Why Gold Is Important To The Monetary System


Governments and central banks like to pretend that gold is unimportant and is a relic of the past.

This is wrong.

While we no longer operate on the gold standard, and instead operate on the fiat standard, the yellow metal is of critical importance to the functioning of our monetary system.

Otherwise, why would central banks bother holding it as reserves?

Nixon may have ended the formal tie of the US Dollar to gold in the 1970s, but the existence of over 8000 tonnes of gold on the Federal Reserve’s balance sheet provides an informal link in what Jim Rickards calls the “shadow gold standard.”

The existence of gold on central bank balance sheets gives credibility to the fiat system and it means the fiat system is not entirely disconnected from gold.

Without that gold, public confidence in fiat money would potentially falter as currency creation expanded. Without that confidence, the system could not last long.

As Rickards notes:

“The confidence of the entire global financial system rests on the U.S. dollar. Confidence in the dollar rests on the solvency of the Fed’s balance sheet. And that solvency rests on a thin sliver of … gold.”

Human Tendency Is Towards Sounder Money Over Time

In The Fiat Standard, Saifedean Ammous explains the human tendency towards sounder money over time:

“The history of money…shows a natural progression of money from easier to harder media over time. Salt, cattle, glass beads, lime stones, seashells, iron, copper, and silver had all been used as money in various times and places, but by the end of the nineteenth century, the entire globe was practically on a gold standard.”

Gold emerged over thousands of years as the hardest and soundest form of money because of its unique chemical properties. It was the most effective way to store value over time.

The move to fiat money would, at first glance, seem to be a deviation away from this trend towards sound money and a devolution towards an inferior form of easy money.

However, as Ammous outlines in The Fiat Standard, the move to fiat money was primarily to facilitate an easier transfer of value over space.

In the late 19th and early 20th centuries global trade was exploding and the main limitation of gold was exposed – it is expensive and cumbersome to transport over long distances.

A cargo of gold from the Klondike on the Seattle waterfront, 1899

Fiat money emerged to solve this problem and to allow for more efficient global commerce. However, as Ammous explains, while fiat is superior at transferring value over space, it is inferior at transferring value over time. Fiat money has a tendency towards debasement and it loses value over time.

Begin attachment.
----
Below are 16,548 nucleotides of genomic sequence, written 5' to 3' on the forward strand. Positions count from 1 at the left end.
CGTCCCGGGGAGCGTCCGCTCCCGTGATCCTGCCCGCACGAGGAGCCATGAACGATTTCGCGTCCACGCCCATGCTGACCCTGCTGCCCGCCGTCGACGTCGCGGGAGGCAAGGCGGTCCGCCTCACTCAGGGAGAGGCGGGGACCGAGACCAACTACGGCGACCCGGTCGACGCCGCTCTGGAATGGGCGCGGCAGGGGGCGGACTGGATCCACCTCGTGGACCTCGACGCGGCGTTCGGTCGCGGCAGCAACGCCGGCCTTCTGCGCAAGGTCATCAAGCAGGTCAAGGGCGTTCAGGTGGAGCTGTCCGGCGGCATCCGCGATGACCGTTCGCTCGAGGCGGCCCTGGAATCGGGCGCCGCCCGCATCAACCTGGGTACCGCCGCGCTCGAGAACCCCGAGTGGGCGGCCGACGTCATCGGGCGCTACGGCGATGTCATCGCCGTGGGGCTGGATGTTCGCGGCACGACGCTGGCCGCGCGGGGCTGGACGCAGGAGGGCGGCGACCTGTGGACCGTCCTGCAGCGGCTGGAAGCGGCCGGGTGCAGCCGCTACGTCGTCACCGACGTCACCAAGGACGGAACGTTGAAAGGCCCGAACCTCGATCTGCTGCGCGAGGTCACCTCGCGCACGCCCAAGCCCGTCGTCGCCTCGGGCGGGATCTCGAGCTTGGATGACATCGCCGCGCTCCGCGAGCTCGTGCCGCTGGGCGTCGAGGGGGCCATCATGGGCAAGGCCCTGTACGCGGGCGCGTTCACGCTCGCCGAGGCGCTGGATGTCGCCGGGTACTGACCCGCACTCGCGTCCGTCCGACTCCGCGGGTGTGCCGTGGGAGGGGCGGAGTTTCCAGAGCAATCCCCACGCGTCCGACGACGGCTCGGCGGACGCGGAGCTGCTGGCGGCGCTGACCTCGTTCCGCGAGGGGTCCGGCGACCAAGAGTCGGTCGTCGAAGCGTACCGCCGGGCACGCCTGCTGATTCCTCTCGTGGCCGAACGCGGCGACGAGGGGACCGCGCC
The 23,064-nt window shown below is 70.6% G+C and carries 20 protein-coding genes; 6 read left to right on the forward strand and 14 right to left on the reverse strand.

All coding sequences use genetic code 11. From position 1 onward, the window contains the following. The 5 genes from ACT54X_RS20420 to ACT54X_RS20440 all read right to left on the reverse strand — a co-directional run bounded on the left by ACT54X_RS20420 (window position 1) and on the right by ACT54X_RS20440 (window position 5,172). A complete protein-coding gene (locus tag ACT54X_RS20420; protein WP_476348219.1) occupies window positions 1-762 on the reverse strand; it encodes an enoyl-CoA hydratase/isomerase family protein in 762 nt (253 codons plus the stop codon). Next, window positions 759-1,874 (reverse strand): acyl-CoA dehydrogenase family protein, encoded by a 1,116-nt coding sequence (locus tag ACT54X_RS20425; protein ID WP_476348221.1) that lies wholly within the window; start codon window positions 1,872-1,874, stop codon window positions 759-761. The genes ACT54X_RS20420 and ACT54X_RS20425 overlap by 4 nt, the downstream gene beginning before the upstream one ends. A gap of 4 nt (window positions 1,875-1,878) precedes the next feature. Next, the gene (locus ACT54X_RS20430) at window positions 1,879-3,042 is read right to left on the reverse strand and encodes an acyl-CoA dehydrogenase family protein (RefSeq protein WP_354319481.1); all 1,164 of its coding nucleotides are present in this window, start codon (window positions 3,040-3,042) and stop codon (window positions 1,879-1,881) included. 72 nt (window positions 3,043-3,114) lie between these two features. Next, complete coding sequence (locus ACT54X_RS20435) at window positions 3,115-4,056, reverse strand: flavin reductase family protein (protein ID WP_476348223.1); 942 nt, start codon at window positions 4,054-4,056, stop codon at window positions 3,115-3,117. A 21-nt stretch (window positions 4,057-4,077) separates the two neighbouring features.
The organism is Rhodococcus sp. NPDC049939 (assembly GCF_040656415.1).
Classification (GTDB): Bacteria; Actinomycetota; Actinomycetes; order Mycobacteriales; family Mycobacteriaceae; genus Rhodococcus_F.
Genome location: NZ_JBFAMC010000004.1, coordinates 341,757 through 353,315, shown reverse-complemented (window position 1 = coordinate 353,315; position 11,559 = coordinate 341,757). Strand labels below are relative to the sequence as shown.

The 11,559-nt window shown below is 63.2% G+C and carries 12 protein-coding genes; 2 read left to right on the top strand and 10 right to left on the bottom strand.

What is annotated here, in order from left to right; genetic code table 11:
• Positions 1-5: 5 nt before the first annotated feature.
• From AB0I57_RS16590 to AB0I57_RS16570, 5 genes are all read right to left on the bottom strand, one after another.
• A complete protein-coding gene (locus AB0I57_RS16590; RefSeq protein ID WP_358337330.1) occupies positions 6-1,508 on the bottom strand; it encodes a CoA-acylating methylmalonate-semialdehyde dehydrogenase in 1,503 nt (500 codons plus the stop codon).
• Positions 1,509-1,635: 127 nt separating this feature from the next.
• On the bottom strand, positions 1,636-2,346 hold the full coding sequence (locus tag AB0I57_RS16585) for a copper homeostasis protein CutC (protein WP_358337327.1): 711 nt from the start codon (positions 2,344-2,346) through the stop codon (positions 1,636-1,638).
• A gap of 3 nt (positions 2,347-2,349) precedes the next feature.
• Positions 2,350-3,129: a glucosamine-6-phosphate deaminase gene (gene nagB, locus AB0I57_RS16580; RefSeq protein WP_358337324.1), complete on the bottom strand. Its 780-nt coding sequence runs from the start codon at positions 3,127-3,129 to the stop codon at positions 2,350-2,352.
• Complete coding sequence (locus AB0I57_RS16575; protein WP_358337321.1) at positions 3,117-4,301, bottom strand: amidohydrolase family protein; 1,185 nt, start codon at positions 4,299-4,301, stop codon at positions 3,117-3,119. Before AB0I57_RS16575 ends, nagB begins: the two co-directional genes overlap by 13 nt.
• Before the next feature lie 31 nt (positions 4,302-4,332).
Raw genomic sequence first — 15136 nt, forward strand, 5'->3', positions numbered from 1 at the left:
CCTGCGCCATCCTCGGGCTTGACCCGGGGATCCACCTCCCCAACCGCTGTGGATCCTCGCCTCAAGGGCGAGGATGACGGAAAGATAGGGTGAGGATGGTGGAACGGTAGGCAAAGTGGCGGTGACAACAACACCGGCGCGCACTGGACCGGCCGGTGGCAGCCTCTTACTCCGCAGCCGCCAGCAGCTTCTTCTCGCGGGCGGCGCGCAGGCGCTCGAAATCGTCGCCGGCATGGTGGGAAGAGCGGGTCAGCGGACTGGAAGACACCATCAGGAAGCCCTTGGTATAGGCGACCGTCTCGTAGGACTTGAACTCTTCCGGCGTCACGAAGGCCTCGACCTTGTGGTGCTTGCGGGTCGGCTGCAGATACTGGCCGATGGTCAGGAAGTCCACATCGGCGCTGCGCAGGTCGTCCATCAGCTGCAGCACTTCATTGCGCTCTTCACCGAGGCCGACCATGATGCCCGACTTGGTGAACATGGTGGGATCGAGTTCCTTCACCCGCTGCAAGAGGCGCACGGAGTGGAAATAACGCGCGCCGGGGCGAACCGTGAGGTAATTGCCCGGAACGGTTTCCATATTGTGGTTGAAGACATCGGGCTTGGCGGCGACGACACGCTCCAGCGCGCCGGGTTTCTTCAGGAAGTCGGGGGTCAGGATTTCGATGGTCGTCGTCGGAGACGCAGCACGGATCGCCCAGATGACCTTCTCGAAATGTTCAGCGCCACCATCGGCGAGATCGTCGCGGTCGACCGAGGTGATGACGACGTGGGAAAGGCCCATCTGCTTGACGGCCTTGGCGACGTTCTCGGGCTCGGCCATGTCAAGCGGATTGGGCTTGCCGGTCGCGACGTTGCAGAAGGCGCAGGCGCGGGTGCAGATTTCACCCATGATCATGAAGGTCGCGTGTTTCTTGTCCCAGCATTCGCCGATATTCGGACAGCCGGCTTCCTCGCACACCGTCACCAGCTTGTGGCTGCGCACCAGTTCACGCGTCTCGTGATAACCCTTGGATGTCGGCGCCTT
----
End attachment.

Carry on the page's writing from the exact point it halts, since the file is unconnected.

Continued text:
However, fiat money did not just emerge overnight as a new system that displaced the old one. Fiat was birthed from the gold standard and the transition took several decades.

Gold remained a crucial part of the system every step of the way and remains a crucial part of the system today.

The Slow Transition From The Gold Standard To The Fiat Standard

The classical gold standard emerged in the 1870s when the largest economic powers in the world – Britain, the USA and Germany – had all abandoned bimetallism and adopted a monometallic gold standard.

Other powers followed soon after such as Russia, who adopted the gold standard in 1897.

Gold was therefore the world’s monetary standard.

Paper money circulated, because it was easier to transact in than gold. But the yellow metal remained the true money, with the paper merely a receipt that entitled the bearer to redeem their paper for gold.

The requirement for banks to be able to redeem paper money for gold provided a restraint on their ability to create new currency units and the world operated in a glorious period of remarkable monetary stability.

The classical gold standard ended in 1914 when the European powers suspended convertibility of their paper money into gold. This allowed them to finance World War One through currency creation, rather than taxation and thus pass the cost onto future generations.

Of the world’s major powers, only the USA remained on the gold standard, however they too abandoned it not long after in 1933.

While World War One provided the first step away from gold and towards fiat money, the Great Depression provided the second.

After the European powers had briefly returned to a form of the gold standard in the post-war environment, the depression caused them to reverse course once again.